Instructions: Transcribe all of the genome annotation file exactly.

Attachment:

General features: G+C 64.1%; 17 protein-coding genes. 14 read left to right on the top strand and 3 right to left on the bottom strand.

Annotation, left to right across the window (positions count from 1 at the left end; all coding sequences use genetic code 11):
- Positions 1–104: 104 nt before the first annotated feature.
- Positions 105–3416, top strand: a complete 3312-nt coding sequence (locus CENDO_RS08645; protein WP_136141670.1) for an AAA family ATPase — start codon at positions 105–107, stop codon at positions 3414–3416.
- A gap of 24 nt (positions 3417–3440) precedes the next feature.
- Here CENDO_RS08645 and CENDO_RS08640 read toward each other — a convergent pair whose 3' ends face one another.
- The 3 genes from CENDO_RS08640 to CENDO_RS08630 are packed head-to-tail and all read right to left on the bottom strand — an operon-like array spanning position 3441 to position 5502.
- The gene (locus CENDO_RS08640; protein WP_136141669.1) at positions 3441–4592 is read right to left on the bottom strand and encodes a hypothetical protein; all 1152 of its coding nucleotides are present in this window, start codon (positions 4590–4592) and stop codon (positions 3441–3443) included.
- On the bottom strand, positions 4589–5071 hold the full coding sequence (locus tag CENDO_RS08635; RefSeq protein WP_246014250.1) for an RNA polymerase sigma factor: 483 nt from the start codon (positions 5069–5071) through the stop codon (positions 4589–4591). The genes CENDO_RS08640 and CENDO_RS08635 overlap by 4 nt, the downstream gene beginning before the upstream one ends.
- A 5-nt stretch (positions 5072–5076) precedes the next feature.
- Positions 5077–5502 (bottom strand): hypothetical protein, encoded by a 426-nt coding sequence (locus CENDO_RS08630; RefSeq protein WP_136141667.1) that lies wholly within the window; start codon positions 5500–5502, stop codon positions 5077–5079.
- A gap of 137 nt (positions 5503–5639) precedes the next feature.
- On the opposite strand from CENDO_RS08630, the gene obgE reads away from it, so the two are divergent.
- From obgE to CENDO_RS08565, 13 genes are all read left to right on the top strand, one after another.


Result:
General features: G+C 64.1%; 17 protein-coding genes. 14 read left to right on the top strand and 3 right to left on the bottom strand.

Annotation, left to right across the window (positions count from 1 at the left end; all coding sequences use genetic code 11):
- Positions 1–104: 104 nt before the first annotated feature.
- Positions 105–3416, top strand: a complete 3312-nt coding sequence (locus CENDO_RS08645; protein WP_136141670.1) for an AAA family ATPase — start codon at positions 105–107, stop codon at positions 3414–3416.
- A gap of 24 nt (positions 3417–3440) precedes the next feature.
- Here CENDO_RS08645 and CENDO_RS08640 read toward each other — a convergent pair whose 3' ends face one another.
- The 3 genes from CENDO_RS08640 to CENDO_RS08630 are packed head-to-tail and all read right to left on the bottom strand — an operon-like array spanning position 3441 to position 5502.
- The gene (locus CENDO_RS08640; protein WP_136141669.1) at positions 3441–4592 is read right to left on the bottom strand and encodes a hypothetical protein; all 1152 of its coding nucleotides are present in this window, start codon (positions 4590–4592) and stop codon (positions 3441–3443) included.
- On the bottom strand, positions 4589–5071 hold the full coding sequence (locus tag CENDO_RS08635; RefSeq protein WP_246014250.1) for an RNA polymerase sigma factor: 483 nt from the start codon (positions 5069–5071) through the stop codon (positions 4589–4591). The genes CENDO_RS08640 and CENDO_RS08635 overlap by 4 nt, the downstream gene beginning before the upstream one ends.
- A 5-nt stretch (positions 5072–5076) precedes the next feature.
- Positions 5077–5502 (bottom strand): hypothetical protein, encoded by a 426-nt coding sequence (locus CENDO_RS08630; RefSeq protein WP_136141667.1) that lies wholly within the window; start codon positions 5500–5502, stop codon positions 5077–5079.
- A gap of 137 nt (positions 5503–5639) precedes the next feature.
- On the opposite strand from CENDO_RS08630, the gene obgE reads away from it, so the two are divergent.
- From obgE to CENDO_RS08565, 13 genes are all read left to right on the top strand, one after another.